Claimant has attached 5 journal articles which discuss the tendon transfer procedure proposed by Dr. C, as well as surgical treatment for Achilles tendinopathy or tendinosis. These articles do not take issue with the ODG recommendations concerning surgery for Achilles tendon rupture. The IRO reviewer cited the IRO provisions listed which indicate that surgery is recommended for repair of Achilles tendon rupture. In this case, the evidence did not unequivocally show that Claimant has an Achilles tendon rupture. Dr. C was the first to state that the area identified by the radiologist in the March 18, 2009 MRI may be a surgical artifact, and he admits that there is no full thickness tendon tear. In view of his findings that Claimant has an intact tendon with full function, strength and range of motion, it is evident that his recommendation of surgery is given solely to address Claimant's continued complaints of pain. Claimant has not shown by evidence based medical evidence that the IRO decision is incorrect.

Even though all the evidence presented was not discussed, it was considered. The Findings of Fact and Conclusions of Law are based on all of the evidence presented.


  1. The parties stipulated to the following facts:

A.Venue is proper in the (City) Field Office of the Texas Department of Insurance, Division of Workers’ Compensation.

B.On __________, Claimant was the employee of (Employer).

C.Claimant sustained a compensable injury on __________.

D. On July 1, 2009 the IRO determined that Claimant is not entitled to Achilles tendon repair for the compensable injury of __________.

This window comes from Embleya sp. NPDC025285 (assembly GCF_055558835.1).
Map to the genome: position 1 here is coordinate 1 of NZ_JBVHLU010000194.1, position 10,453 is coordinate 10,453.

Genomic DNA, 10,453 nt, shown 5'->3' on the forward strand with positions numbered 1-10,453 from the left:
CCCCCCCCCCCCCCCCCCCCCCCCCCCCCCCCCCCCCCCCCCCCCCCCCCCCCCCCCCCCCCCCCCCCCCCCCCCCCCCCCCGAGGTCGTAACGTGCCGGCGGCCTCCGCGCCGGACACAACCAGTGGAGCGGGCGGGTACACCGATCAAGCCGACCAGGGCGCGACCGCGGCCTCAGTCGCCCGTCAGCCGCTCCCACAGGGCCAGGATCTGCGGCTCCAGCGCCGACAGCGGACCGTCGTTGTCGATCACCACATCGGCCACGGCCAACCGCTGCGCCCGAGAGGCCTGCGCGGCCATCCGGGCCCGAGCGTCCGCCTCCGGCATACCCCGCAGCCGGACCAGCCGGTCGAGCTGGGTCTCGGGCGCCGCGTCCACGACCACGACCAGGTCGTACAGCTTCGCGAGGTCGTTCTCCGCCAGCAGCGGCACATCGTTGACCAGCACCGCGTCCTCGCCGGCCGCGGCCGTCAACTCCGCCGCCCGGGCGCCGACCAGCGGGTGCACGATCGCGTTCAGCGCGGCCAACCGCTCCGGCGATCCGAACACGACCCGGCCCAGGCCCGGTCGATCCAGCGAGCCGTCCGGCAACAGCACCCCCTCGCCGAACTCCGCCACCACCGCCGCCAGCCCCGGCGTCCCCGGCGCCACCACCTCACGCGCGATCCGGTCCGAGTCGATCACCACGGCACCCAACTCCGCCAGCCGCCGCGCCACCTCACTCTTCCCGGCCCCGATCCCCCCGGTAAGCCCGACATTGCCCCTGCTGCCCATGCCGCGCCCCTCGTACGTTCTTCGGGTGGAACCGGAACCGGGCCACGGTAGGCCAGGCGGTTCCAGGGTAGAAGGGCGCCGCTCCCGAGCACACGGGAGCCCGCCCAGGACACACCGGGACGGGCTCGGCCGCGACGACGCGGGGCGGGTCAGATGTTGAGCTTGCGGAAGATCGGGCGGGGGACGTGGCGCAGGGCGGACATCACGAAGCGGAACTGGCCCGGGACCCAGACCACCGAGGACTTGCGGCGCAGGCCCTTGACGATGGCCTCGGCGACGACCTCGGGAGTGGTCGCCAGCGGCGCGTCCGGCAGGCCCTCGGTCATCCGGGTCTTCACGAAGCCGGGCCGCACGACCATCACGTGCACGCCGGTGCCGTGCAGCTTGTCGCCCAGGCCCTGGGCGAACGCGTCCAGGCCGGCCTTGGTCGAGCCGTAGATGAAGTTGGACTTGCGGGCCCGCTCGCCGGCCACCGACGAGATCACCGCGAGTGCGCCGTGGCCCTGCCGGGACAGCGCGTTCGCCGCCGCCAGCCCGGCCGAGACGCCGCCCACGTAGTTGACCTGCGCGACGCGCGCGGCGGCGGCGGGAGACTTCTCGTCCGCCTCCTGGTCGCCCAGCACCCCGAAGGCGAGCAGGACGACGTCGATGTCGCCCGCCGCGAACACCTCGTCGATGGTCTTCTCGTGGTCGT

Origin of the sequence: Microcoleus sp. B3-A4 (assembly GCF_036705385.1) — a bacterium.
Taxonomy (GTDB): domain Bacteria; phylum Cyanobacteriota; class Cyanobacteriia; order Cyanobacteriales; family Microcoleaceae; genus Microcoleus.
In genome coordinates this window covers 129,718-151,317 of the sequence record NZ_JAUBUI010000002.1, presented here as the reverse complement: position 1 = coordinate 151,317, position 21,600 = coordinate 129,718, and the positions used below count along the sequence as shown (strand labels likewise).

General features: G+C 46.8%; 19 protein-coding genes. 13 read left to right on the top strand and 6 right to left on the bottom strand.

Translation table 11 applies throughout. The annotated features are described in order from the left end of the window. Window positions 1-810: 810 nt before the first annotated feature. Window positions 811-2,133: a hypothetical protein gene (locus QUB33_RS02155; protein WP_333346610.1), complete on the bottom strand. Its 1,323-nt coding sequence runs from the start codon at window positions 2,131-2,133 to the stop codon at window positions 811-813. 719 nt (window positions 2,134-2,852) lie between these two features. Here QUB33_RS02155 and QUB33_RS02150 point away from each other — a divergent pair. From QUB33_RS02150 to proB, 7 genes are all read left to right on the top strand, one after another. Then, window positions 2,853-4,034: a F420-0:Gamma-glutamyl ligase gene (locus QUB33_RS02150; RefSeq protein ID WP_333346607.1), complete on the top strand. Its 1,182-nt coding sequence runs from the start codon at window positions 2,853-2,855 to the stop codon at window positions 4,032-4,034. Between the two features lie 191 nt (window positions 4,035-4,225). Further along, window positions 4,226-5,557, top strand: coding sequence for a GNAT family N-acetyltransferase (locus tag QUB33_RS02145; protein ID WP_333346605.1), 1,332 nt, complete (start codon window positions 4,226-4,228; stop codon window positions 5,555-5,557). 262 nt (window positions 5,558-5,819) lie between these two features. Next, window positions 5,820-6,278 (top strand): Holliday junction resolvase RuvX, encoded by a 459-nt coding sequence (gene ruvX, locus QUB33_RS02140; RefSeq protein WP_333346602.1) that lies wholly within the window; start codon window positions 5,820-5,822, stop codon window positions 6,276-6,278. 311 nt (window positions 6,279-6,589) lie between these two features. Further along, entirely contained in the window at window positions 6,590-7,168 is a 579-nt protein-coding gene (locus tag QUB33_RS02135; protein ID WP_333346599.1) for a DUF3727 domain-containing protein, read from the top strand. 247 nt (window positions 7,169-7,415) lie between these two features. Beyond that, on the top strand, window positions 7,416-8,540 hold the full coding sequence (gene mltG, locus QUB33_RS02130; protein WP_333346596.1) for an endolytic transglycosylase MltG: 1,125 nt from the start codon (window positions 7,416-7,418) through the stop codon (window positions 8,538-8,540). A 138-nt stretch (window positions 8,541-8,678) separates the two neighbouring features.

E.This claim is a non-network claim.

  • Carrier delivered to Claimant a single document stating the true corporate name of Carrier, and the name and street address of Carrier’s registered agent, which document was admitted into evidence as Hearing Officer’s Exhibit Number 2.
  • The IRO determined that the requested Achilles tendon repair surgery is inconsistent with the ODG treatment guidelines and that Carrier's denial of that procedure should be upheld.
  • Achilles tendon repair is not health care reasonably required for the compensable injury of __________.

    1. The Texas Department of Insurance, Division of Workers’ Compensation, has jurisdiction to hear this case.
    2. Venue is proper in the (City) Field Office.
    3. The preponderance of the evidence is not contrary to the decision of the IRO that Achilles tendon repair is not reasonably required medical treatment for the compensable injury of __________.


    Claimant is not entitled to Achilles tendon repair for the compensable injury of __________.


    Carrier is not liable for the benefits at issue in this hearing. Claimant remains entitled to medical benefits for the compensable injury in accordance with §408.021.

    The true corporate name of the insurance carrier is EAST TEXAS EDUCATIONAL INSURANCE ASSOCIATION and the name and address of its registered agent for service of process is:


    501A HIGHWAY 79N


    Signed this 23rd day of September, 2009.

    Warren E. Hancock, Jr.
    Hearing Officer

    End of Document